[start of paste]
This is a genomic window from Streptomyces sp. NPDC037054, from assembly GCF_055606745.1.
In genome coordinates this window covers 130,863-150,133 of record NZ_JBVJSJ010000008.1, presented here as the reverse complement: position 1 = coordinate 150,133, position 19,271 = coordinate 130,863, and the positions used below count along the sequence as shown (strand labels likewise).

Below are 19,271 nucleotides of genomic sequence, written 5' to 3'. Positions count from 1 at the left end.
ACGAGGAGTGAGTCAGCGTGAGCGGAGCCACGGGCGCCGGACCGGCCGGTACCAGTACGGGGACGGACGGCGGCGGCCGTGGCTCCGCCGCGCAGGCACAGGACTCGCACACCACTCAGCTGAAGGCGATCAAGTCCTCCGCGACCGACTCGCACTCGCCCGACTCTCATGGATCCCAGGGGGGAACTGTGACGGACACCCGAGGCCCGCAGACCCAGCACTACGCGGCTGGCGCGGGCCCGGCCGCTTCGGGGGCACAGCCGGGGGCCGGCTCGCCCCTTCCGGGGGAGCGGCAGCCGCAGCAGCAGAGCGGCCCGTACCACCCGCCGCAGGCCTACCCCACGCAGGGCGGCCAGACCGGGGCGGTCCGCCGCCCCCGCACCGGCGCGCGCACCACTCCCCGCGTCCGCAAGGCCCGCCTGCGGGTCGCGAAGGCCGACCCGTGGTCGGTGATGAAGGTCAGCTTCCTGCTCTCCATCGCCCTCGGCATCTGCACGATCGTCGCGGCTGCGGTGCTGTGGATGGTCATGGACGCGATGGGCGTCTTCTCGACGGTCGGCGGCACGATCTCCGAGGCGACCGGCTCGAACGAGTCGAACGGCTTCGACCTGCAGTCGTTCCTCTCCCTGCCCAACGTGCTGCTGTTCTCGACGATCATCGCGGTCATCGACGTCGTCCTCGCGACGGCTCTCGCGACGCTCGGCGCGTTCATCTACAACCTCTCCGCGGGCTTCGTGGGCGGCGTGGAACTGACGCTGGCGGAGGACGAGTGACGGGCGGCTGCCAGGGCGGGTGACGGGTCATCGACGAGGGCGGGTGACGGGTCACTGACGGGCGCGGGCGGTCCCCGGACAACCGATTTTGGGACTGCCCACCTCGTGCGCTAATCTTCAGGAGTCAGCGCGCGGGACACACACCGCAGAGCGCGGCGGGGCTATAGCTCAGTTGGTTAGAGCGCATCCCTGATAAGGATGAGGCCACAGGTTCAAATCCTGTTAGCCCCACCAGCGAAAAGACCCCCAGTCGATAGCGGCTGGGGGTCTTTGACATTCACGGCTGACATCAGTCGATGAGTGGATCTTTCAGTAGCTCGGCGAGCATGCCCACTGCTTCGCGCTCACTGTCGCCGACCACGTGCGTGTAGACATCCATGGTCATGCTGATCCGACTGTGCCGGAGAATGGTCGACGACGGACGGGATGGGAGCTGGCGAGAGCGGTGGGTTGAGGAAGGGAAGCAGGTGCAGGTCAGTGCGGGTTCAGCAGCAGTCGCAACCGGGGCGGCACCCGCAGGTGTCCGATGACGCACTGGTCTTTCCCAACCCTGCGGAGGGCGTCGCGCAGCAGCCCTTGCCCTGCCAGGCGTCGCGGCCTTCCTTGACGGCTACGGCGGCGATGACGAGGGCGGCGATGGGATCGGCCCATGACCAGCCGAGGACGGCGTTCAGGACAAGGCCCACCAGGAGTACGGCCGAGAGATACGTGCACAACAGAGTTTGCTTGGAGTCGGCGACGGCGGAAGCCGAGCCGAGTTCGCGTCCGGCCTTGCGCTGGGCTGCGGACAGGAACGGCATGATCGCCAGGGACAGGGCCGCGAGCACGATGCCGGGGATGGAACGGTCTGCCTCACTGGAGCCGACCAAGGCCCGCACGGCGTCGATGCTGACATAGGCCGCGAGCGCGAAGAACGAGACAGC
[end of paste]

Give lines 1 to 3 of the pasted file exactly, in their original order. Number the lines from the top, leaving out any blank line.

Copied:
This is a genomic window from Streptomyces sp. NPDC037054, from assembly GCF_055606745.1.
In genome coordinates this window covers 130,863-150,133 of record NZ_JBVJSJ010000008.1, presented here as the reverse complement: position 1 = coordinate 150,133, position 19,271 = coordinate 130,863, and the positions used below count along the sequence as shown (strand labels likewise).

Below are 19,271 nucleotides of genomic sequence, written 5' to 3'. Positions count from 1 at the left end.